Another matter of reliability comes down to the security of the test. One needs to be sure that those giving the test are taking the same measures to prevent cheating. Also, that the test is given in such a way that there is no chance of students getting a hold of the test before test day or gaining access to the answers. For example, if I have a class that takes the same test on Tuesday that I’ve given to a different class on Monday, how do I know that answers weren’t leaked?
Is Testing Useful?
The above advice about validity and reliability may seem a bit overkill. However, if the test isn’t taken seriously, what is the point of giving it? If the test isn’t given in the same way every time, is it a real test?
Time and time again I hear teachers questioning the importance of testing. It’s a genuine concern, what is the purpose of a test? Is it useful to the learning process or does it get in the way? Through experience, I’ve come to believe that tests can be incredibly useful tools for students and teachers to measure progress. Also, that they can create a positive washback effect where students feel a sense of accomplishment, especially if the test is paired to clear course objectives.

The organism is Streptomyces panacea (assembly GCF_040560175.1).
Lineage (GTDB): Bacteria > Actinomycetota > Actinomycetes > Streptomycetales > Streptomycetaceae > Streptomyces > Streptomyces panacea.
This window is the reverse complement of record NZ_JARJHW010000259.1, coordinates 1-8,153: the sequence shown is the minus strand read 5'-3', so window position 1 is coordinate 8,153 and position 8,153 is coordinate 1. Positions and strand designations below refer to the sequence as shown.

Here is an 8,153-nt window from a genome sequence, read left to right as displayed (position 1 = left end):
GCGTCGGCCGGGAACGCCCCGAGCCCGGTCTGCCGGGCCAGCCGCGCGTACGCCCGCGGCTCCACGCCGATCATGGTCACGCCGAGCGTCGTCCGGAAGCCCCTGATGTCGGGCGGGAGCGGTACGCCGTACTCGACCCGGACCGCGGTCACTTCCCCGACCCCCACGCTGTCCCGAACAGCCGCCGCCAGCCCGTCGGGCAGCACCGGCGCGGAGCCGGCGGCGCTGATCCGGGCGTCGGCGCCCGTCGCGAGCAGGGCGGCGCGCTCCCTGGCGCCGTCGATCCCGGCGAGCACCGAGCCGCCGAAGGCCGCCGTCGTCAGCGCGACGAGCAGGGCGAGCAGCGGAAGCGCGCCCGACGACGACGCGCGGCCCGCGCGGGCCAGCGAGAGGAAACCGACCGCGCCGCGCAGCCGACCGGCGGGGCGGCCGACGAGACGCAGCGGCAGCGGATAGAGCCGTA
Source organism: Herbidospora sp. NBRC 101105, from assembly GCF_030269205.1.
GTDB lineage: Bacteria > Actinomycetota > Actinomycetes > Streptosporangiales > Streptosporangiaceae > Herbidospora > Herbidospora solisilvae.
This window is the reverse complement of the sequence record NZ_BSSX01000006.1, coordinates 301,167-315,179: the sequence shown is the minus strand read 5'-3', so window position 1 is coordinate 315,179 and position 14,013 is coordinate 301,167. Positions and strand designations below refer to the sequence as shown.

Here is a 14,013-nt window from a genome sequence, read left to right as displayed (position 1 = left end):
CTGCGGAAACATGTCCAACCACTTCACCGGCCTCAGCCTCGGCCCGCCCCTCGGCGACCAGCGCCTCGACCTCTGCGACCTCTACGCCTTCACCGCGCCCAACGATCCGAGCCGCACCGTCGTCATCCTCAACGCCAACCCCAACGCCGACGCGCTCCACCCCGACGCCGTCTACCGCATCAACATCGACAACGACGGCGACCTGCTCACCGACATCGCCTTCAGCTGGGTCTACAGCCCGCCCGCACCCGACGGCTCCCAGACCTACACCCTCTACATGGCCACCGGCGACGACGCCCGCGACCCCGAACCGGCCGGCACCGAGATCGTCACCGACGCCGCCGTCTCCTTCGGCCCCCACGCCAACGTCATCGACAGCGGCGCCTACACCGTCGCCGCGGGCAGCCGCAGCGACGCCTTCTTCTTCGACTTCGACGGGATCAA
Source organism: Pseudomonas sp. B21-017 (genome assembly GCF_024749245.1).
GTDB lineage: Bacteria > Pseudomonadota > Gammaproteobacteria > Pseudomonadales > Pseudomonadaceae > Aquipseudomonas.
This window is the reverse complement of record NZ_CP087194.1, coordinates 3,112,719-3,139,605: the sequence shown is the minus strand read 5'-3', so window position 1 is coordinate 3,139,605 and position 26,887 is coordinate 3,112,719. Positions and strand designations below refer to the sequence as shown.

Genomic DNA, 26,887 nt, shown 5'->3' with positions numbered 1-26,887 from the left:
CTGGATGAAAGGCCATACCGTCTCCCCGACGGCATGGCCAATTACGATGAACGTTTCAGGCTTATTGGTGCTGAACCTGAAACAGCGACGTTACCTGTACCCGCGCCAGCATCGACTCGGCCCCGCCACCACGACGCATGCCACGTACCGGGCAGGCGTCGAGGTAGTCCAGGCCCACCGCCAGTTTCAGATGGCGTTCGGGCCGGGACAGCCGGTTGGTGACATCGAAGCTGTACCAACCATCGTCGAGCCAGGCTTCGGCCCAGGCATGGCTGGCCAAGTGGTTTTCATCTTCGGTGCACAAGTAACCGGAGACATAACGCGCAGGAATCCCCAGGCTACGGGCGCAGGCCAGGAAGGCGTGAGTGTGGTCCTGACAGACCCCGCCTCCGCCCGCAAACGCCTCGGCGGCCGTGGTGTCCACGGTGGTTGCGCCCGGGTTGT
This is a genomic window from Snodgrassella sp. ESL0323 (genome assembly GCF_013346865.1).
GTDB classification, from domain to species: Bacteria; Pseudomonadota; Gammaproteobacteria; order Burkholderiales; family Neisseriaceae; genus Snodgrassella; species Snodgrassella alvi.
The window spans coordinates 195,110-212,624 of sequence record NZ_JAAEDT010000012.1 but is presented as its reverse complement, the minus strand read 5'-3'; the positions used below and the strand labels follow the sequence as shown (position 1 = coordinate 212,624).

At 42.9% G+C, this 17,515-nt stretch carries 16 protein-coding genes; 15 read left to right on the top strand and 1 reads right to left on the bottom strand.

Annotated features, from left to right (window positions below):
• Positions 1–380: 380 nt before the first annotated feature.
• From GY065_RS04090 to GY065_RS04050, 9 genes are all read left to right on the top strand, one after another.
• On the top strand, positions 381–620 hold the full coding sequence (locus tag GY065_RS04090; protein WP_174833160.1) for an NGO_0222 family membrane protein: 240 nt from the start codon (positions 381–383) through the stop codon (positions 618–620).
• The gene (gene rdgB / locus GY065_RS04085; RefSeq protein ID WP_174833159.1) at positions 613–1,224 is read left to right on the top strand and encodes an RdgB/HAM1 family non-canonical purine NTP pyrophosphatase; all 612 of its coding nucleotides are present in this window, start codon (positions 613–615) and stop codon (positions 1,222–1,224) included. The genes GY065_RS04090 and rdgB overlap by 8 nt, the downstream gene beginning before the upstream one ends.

In order for a test to be useful it needs to be a real test that measures authentic skills. Likewise it needs to be transparent enough that the students understand what is being tested. It needs to be a valid test that can be given in a consistent way in each classroom. If you as the test creator or administrator take it seriously, so will the students taking it.
Click on the link below for a useful test making checklist that will help you on your journey.